In addition to having more robust Internet options at more competitive prices (compared to a few years ago), they may also have new offerings like VoIP AKA Unified Communications as a Service (UCaaS) and Software-Defined Wide Area Network solutions (SD-WAN).
Learn More: What is SD-WAN?
Notice how the evaluation is starting to get a little more complicated?
It’s time to get an assist.
Take a hard pause and engage your MSP right away. (Hopefully, they’re the ones who inspired you to consider new options, but this is not always the case.)
New service additions often bring changes and surprises. Since all things Internet-related affect your network settings and vice versa, only your MSP will have the visibility and expertise to take the lead and address a host of common concerns:
- How is this project going to be managed?
- Since the client is adding voice services, it’s imperative that we coordinate the upcoming number port with the carrier to make sure the network settings are ready for the cutover.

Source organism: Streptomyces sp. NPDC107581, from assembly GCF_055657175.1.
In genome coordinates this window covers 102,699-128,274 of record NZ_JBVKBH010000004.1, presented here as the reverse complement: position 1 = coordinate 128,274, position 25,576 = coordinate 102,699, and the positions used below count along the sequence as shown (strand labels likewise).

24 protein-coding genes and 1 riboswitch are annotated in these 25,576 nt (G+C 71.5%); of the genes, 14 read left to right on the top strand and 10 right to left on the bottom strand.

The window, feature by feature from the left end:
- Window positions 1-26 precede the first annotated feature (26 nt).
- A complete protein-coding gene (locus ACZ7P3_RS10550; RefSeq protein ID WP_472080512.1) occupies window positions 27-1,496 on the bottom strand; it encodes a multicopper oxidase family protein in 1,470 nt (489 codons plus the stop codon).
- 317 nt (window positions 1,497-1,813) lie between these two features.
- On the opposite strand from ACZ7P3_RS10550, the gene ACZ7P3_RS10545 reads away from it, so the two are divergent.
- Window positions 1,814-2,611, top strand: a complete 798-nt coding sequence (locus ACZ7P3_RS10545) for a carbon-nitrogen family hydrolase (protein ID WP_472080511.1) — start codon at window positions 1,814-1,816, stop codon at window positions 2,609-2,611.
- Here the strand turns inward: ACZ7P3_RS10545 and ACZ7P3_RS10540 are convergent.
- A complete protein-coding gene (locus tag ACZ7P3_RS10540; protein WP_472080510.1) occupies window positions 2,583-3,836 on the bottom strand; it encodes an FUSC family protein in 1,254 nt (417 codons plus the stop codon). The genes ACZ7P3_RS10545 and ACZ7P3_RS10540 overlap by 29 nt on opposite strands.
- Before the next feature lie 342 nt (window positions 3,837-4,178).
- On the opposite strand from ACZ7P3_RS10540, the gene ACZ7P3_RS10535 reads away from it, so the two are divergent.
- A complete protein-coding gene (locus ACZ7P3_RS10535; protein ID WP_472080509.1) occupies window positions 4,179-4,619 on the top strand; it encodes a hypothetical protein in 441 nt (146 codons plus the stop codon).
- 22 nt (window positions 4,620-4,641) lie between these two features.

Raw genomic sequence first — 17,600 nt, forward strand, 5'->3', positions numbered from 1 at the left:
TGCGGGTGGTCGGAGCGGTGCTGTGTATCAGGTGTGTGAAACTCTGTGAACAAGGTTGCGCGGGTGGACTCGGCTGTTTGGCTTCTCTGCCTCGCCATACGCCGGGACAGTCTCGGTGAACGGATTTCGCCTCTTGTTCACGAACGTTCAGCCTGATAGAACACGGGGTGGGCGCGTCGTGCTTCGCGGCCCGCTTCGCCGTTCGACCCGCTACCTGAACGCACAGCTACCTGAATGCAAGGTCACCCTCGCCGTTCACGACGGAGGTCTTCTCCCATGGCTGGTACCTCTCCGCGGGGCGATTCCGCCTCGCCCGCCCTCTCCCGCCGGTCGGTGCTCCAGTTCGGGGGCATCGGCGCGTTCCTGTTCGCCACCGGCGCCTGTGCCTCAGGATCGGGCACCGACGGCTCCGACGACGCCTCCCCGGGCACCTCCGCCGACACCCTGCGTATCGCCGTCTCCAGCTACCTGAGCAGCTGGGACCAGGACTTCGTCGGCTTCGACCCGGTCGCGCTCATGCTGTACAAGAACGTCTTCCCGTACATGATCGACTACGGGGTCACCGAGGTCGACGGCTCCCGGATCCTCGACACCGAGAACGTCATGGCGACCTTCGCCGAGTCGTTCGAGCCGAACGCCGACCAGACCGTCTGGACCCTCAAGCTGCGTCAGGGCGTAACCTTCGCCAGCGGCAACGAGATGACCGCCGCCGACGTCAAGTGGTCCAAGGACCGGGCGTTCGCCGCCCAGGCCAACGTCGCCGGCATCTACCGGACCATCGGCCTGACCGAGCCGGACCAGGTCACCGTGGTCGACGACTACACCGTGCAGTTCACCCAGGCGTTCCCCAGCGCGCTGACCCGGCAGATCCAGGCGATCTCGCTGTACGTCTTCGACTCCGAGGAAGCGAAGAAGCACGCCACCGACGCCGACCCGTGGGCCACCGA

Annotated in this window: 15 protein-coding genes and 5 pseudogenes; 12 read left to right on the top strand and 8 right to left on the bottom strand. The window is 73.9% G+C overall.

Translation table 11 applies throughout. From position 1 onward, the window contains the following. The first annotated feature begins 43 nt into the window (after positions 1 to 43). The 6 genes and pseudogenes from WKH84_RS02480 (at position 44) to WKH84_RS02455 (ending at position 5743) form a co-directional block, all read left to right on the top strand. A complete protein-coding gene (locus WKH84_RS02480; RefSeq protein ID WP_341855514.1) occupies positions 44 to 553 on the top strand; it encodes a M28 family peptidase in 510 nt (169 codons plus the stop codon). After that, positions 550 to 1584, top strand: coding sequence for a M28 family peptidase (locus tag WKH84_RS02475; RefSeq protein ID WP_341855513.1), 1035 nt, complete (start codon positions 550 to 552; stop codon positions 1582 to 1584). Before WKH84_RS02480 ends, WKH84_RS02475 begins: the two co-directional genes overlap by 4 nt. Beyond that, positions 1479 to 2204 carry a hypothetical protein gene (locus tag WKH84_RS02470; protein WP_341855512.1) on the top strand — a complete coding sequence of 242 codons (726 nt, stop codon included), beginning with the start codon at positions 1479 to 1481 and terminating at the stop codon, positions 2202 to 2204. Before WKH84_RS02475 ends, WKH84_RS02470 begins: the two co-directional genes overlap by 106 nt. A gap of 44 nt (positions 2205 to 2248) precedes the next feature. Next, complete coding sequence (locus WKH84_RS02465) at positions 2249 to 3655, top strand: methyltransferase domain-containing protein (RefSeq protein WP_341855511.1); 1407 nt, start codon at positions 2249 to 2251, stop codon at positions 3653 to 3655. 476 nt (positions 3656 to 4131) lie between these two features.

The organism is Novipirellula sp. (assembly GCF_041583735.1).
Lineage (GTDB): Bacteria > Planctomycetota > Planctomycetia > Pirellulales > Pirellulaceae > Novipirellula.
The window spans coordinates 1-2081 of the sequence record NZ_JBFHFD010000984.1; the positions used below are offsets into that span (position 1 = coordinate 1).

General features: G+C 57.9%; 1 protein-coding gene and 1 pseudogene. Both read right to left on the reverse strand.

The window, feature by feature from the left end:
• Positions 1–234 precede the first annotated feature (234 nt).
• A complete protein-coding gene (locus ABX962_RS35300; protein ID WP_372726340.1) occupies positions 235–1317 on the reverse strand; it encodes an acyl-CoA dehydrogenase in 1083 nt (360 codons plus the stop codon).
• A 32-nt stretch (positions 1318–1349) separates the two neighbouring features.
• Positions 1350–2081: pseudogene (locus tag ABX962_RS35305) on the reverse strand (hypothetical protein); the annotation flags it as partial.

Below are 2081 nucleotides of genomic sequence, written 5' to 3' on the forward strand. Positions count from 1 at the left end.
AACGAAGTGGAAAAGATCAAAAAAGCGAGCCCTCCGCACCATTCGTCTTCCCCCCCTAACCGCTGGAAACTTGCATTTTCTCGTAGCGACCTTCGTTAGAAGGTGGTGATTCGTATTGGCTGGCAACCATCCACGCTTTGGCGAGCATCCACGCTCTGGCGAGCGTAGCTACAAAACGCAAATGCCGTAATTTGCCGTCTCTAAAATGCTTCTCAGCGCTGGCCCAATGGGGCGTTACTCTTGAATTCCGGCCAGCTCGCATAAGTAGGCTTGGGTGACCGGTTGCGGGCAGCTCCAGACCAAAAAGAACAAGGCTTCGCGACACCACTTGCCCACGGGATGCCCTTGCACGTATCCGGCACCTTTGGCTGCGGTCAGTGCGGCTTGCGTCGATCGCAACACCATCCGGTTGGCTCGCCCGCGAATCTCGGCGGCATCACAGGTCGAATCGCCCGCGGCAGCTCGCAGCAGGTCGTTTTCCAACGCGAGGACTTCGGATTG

- Does the client have enough static IP addresses to cover all relevant endpoints?
- If the UCaaS service involves new IP handsets, we will need to run additional CAT6 cabling. We also may need to upgrade the capacity of the client’s switch and go with a Power Over Ethernet (PoE) model.
- A few of the proposals we have reviewed are more expensive because they include duplicate services our client does not need (like a managed firewall and data backup).
- Some of the ISP Service Level Agreements promise 99.99% uptime and others guarantee 99.999% uptime. Does our client know the difference?
- The new provider is offering a faxing solution that is not compliant with our client’s cybersecurity framework. We’ll need to explore a supplemental solution.
I have just scratched the surface here. There are a lot of moving parts and your MSP probably knows where they are and exactly what they do.
Some MSPs are signed up as resellers for telecom Master Agents who broker hundreds of different telecom services. The business model is very similar to insurance brokerage. (The telecom broker gets a commission from the provider.)
Other MSPs simply have relationships with resellers that they refer to their clients. They also have the inside scoop on which providers are most reliable, easiest to work with, and have the financial health to be viable long-term partners (relatively speaking).
The ProviDyn team has decades of experience, and we look forward to helping you understand the nuances of ISPs and the telecom world.